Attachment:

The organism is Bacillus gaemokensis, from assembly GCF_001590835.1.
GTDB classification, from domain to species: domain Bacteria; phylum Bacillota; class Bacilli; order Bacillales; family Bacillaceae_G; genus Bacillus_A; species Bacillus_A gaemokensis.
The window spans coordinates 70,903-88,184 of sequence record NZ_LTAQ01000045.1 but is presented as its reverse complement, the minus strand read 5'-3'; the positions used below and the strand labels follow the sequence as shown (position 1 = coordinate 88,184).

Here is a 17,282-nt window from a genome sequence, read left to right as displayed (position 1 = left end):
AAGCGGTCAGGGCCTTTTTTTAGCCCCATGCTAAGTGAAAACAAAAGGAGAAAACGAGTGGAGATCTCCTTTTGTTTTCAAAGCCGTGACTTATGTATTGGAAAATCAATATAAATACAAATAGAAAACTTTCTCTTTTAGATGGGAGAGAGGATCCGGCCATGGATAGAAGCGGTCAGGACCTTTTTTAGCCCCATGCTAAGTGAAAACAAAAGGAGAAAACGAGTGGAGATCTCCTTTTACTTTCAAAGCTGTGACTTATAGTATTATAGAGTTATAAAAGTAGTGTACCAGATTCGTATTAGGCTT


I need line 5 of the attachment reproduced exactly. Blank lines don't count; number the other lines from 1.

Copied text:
AAGCGGTCAGGGCCTTTTTTTAGCCCCATGCTAAGTGAAAACAAAAGGAGAAAACGAGTGGAGATCTCCTTTTGTTTTCAAAGCCGTGACTTATGTATTGGAAAATCAATATAAATACAAATAGAAAACTTTCTCTTTTAGATGGGAGAGAGGATCCGGCCATGGATAGAAGCGGTCAGGACCTTTTTTAGCCCCATGCTAAGTGAAAACAAAAGGAGAAAACGAGTGGAGATCTCCTTTTACTTTCAAAGCTGTGACTTATAGTATTATAGAGTTATAAAAGTAGTGTACCAGATTCGTATTAGGCTT